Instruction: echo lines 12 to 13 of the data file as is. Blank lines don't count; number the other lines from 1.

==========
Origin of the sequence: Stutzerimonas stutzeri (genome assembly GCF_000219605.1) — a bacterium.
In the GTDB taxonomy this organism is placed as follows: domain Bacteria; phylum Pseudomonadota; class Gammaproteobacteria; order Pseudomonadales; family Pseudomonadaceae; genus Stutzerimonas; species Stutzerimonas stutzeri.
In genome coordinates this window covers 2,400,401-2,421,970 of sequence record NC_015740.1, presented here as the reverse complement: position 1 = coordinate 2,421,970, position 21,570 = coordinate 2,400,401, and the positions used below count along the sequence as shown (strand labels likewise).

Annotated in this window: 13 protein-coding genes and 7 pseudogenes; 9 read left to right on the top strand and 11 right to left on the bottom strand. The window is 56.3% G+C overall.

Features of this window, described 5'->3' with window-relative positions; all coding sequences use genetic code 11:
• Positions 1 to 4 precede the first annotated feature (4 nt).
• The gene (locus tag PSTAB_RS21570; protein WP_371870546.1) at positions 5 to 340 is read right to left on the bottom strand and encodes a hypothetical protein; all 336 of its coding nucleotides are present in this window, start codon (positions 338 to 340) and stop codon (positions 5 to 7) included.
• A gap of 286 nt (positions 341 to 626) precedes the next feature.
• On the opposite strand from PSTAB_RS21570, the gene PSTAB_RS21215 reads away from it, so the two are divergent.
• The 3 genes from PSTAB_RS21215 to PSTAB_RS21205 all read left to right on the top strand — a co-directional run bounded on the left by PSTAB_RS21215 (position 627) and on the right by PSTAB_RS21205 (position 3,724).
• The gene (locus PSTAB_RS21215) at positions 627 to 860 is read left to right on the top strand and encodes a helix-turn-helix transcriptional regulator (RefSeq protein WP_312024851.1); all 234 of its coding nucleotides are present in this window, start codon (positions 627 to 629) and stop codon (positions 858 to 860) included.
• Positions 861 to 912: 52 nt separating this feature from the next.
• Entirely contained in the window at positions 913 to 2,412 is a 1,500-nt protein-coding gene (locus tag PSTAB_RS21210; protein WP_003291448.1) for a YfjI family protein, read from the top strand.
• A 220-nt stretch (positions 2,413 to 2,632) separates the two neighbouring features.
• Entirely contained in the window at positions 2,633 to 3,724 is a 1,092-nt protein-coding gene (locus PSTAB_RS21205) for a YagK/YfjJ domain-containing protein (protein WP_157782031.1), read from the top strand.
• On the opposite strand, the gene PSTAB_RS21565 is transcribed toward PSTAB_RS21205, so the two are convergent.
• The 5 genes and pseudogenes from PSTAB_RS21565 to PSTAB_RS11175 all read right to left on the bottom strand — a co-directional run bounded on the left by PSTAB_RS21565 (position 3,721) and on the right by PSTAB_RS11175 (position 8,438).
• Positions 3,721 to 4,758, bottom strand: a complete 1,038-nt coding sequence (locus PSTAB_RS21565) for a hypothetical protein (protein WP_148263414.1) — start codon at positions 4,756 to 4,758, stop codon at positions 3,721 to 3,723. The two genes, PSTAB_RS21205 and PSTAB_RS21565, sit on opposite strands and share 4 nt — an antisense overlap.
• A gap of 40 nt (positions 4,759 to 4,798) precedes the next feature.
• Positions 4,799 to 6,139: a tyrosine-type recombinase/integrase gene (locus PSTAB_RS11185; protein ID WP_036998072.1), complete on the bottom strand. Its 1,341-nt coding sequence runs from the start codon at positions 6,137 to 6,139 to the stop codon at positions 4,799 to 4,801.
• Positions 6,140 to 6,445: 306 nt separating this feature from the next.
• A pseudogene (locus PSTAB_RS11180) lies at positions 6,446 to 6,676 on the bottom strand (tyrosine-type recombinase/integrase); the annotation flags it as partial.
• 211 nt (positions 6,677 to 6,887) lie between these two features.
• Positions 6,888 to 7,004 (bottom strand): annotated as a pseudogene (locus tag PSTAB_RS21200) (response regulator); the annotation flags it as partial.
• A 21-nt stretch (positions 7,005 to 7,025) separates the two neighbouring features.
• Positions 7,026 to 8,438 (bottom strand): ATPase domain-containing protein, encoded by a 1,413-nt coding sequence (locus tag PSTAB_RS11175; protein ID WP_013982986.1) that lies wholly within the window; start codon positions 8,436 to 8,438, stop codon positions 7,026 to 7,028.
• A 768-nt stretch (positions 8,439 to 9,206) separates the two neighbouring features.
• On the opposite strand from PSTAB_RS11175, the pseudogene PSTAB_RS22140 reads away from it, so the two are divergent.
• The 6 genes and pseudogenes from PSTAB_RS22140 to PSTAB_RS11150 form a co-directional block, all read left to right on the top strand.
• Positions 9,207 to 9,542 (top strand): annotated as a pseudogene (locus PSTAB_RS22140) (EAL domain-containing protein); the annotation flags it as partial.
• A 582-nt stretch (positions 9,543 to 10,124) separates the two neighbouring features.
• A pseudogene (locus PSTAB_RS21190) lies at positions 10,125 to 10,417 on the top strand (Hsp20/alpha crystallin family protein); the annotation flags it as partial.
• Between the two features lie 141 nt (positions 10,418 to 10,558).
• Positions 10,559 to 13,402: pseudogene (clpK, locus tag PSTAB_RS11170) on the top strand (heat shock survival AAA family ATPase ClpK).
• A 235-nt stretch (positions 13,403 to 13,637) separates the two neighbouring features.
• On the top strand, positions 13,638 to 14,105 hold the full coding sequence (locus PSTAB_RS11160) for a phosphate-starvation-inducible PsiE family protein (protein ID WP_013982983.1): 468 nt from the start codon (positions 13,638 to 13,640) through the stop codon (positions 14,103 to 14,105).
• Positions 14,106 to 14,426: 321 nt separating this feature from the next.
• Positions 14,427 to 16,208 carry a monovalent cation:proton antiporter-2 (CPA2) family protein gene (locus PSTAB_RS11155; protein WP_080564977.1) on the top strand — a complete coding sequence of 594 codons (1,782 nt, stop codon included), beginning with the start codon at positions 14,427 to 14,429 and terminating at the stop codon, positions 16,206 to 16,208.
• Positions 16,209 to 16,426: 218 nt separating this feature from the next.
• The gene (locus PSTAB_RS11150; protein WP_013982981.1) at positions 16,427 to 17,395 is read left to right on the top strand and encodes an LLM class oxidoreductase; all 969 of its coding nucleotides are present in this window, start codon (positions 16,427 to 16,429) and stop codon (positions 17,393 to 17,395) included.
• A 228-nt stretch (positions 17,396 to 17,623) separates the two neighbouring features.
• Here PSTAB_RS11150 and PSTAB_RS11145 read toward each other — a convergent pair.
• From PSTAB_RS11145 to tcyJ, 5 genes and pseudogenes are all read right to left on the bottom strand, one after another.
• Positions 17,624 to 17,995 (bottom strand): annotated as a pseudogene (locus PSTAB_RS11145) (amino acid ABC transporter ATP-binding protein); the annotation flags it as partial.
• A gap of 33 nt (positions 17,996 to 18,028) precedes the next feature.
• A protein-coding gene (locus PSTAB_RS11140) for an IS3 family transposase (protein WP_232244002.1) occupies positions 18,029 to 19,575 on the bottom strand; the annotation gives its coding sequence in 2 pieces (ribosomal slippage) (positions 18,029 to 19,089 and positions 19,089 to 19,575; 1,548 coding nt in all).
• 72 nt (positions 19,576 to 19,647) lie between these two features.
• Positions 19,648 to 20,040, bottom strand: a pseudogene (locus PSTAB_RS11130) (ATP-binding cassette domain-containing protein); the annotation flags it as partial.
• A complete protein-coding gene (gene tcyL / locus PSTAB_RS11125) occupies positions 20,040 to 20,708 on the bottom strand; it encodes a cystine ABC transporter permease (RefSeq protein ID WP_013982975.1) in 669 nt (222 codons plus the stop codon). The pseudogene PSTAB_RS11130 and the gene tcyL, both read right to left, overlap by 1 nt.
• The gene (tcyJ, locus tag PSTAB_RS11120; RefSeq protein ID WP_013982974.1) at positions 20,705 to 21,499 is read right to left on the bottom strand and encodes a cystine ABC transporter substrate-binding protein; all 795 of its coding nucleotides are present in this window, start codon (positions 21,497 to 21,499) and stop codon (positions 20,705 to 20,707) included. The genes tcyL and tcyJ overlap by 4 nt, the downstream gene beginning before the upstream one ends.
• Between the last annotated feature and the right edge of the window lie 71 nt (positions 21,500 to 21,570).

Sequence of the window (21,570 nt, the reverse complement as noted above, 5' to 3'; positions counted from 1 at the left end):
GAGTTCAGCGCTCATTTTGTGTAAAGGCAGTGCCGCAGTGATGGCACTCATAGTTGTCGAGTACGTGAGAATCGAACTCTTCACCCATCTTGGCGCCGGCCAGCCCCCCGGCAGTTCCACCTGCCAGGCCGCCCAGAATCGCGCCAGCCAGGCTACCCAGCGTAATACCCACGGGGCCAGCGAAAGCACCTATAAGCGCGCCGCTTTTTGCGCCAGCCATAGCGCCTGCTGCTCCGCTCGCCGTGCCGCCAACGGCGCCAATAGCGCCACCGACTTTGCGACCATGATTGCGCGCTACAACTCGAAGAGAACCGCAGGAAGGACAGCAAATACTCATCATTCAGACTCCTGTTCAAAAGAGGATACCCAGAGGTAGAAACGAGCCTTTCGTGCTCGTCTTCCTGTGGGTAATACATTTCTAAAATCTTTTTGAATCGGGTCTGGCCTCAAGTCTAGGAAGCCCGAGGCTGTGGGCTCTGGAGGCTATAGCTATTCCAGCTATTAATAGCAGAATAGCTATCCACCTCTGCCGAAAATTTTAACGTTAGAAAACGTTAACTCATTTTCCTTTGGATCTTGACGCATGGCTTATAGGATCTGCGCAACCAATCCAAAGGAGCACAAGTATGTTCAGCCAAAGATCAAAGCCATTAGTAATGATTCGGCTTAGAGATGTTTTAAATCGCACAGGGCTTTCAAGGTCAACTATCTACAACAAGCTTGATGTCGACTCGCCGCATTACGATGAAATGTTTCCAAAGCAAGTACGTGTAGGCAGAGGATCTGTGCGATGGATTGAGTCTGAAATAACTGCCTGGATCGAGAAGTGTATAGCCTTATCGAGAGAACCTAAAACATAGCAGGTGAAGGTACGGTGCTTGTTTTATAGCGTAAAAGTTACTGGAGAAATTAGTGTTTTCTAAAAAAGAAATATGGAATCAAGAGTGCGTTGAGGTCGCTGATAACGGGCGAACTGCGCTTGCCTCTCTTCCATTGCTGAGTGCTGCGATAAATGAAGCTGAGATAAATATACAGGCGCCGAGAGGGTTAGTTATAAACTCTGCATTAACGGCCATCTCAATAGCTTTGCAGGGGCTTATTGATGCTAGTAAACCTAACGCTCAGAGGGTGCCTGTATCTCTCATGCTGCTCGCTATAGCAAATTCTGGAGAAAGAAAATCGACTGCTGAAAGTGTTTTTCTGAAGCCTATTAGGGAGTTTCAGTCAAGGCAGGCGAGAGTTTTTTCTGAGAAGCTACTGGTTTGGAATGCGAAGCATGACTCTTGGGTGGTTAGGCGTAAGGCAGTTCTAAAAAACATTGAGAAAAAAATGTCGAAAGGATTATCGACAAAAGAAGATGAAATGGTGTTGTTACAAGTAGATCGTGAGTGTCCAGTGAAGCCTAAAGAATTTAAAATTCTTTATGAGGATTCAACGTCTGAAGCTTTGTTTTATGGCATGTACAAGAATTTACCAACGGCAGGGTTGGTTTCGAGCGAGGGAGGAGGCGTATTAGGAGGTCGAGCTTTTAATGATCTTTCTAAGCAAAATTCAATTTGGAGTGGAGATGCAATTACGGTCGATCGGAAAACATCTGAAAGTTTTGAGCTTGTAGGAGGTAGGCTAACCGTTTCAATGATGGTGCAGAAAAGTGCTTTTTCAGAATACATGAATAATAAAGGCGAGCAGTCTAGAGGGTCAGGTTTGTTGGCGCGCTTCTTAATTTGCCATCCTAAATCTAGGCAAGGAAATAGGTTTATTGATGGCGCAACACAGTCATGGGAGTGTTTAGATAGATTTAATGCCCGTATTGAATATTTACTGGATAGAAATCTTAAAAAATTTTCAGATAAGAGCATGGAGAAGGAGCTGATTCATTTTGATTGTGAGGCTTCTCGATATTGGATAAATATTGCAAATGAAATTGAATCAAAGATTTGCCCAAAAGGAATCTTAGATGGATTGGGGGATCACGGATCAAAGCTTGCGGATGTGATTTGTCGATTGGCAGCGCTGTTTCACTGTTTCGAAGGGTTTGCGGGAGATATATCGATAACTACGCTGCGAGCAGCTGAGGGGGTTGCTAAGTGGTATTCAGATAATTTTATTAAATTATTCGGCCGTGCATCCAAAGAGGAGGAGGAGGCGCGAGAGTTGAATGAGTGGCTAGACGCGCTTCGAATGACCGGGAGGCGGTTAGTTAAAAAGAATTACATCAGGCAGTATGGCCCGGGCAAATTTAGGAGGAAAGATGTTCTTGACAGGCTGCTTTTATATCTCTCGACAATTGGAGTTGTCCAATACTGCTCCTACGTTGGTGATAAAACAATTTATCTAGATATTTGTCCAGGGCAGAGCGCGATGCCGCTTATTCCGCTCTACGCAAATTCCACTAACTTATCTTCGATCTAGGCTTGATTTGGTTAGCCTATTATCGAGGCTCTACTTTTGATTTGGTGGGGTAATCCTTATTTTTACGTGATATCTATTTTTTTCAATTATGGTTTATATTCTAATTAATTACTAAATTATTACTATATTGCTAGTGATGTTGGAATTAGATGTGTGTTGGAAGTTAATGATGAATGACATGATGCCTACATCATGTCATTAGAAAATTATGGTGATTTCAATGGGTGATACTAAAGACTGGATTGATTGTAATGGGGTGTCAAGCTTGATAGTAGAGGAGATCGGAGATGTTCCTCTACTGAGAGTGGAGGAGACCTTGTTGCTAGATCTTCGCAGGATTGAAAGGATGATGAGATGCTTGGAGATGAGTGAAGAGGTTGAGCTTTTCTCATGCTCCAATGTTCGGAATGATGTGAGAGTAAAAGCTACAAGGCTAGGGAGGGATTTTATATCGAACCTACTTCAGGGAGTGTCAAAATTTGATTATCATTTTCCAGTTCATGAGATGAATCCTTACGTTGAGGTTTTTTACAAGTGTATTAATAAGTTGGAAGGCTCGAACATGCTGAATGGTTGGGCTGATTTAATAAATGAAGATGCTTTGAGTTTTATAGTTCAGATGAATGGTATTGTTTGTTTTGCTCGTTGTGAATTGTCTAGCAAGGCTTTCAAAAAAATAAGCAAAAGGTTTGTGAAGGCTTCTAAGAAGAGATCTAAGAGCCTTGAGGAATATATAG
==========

• Positions 861 to 912: 52 nt separating this feature from the next.
• Entirely contained in the window at positions 913 to 2,412 is a 1,500-nt protein-coding gene (locus tag PSTAB_RS21210; protein WP_003291448.1) for a YfjI family protein, read from the top strand.